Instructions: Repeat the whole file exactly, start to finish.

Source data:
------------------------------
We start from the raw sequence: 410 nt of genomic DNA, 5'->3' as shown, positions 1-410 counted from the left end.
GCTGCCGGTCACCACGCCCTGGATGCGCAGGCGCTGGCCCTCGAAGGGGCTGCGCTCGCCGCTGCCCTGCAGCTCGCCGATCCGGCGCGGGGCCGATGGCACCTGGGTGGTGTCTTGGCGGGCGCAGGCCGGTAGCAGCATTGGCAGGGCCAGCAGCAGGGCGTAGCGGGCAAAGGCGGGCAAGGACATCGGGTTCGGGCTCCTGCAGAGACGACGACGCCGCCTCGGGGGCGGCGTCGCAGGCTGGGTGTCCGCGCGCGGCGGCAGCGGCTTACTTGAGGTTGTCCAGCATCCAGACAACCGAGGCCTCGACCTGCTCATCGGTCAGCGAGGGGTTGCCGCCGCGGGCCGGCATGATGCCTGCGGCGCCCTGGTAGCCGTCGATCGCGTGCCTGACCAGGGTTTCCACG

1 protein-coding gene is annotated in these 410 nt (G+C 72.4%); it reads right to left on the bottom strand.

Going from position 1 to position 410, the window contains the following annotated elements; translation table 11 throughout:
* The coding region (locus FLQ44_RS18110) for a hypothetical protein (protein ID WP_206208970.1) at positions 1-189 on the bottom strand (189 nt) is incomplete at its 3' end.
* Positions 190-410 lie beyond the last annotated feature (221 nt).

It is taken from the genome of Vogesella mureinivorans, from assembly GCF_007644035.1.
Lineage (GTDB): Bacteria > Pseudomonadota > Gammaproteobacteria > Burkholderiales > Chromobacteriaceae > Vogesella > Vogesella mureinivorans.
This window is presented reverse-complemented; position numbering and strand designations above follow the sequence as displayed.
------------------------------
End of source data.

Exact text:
We start from the raw sequence: 410 nt of genomic DNA, 5'->3' as shown, positions 1-410 counted from the left end.
GCTGCCGGTCACCACGCCCTGGATGCGCAGGCGCTGGCCCTCGAAGGGGCTGCGCTCGCCGCTGCCCTGCAGCTCGCCGATCCGGCGCGGGGCCGATGGCACCTGGGTGGTGTCTTGGCGGGCGCAGGCCGGTAGCAGCATTGGCAGGGCCAGCAGCAGGGCGTAGCGGGCAAAGGCGGGCAAGGACATCGGGTTCGGGCTCCTGCAGAGACGACGACGCCGCCTCGGGGGCGGCGTCGCAGGCTGGGTGTCCGCGCGCGGCGGCAGCGGCTTACTTGAGGTTGTCCAGCATCCAGACAACCGAGGCCTCGACCTGCTCATCGGTCAGCGAGGGGTTGCCGCCGCGGGCCGGCATGATGCCTGCGGCGCCCTGGTAGCCGTCGATCGCGTGCCTGACCAGGGTTTCCACG

1 protein-coding gene is annotated in these 410 nt (G+C 72.4%); it reads right to left on the bottom strand.

Going from position 1 to position 410, the window contains the following annotated elements; translation table 11 throughout:
* The coding region (locus FLQ44_RS18110) for a hypothetical protein (protein ID WP_206208970.1) at positions 1-189 on the bottom strand (189 nt) is incomplete at its 3' end.
* Positions 190-410 lie beyond the last annotated feature (221 nt).

It is taken from the genome of Vogesella mureinivorans, from assembly GCF_007644035.1.
Lineage (GTDB): Bacteria > Pseudomonadota > Gammaproteobacteria > Burkholderiales > Chromobacteriaceae > Vogesella > Vogesella mureinivorans.
This window is presented reverse-complemented; position numbering and strand designations above follow the sequence as displayed.